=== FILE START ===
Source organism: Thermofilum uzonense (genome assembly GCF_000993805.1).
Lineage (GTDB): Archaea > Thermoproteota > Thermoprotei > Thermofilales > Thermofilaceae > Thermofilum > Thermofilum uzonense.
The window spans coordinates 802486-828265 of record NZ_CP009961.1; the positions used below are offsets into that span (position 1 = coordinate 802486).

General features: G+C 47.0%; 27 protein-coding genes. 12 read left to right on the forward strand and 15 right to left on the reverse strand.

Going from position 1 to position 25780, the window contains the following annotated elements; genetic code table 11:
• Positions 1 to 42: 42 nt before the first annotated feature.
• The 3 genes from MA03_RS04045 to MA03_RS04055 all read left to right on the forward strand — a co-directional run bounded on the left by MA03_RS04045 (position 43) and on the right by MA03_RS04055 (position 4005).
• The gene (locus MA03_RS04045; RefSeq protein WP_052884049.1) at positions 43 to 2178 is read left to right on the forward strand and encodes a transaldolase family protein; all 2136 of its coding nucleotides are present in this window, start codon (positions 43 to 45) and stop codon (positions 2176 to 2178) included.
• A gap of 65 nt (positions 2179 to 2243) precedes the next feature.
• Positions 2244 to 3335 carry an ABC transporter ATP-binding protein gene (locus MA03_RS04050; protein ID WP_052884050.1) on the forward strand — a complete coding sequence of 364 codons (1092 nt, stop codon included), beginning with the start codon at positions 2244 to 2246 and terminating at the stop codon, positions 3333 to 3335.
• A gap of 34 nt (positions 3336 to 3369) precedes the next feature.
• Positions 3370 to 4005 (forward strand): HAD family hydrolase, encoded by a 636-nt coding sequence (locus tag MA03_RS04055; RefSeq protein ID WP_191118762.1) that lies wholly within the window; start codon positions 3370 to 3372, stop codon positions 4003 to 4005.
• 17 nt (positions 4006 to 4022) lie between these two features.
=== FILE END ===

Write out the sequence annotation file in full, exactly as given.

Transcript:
Source organism: Thermofilum uzonense (genome assembly GCF_000993805.1).
Lineage (GTDB): Archaea > Thermoproteota > Thermoprotei > Thermofilales > Thermofilaceae > Thermofilum > Thermofilum uzonense.
The window spans coordinates 802486-828265 of record NZ_CP009961.1; the positions used below are offsets into that span (position 1 = coordinate 802486).

General features: G+C 47.0%; 27 protein-coding genes. 12 read left to right on the forward strand and 15 right to left on the reverse strand.

Going from position 1 to position 25780, the window contains the following annotated elements; genetic code table 11:
• Positions 1 to 42: 42 nt before the first annotated feature.
• The 3 genes from MA03_RS04045 to MA03_RS04055 all read left to right on the forward strand — a co-directional run bounded on the left by MA03_RS04045 (position 43) and on the right by MA03_RS04055 (position 4005).
• The gene (locus MA03_RS04045; RefSeq protein WP_052884049.1) at positions 43 to 2178 is read left to right on the forward strand and encodes a transaldolase family protein; all 2136 of its coding nucleotides are present in this window, start codon (positions 43 to 45) and stop codon (positions 2176 to 2178) included.
• A gap of 65 nt (positions 2179 to 2243) precedes the next feature.
• Positions 2244 to 3335 carry an ABC transporter ATP-binding protein gene (locus MA03_RS04050; protein ID WP_052884050.1) on the forward strand — a complete coding sequence of 364 codons (1092 nt, stop codon included), beginning with the start codon at positions 2244 to 2246 and terminating at the stop codon, positions 3333 to 3335.
• A gap of 34 nt (positions 3336 to 3369) precedes the next feature.
• Positions 3370 to 4005 (forward strand): HAD family hydrolase, encoded by a 636-nt coding sequence (locus tag MA03_RS04055; RefSeq protein ID WP_191118762.1) that lies wholly within the window; start codon positions 3370 to 3372, stop codon positions 4003 to 4005.
• 17 nt (positions 4006 to 4022) lie between these two features.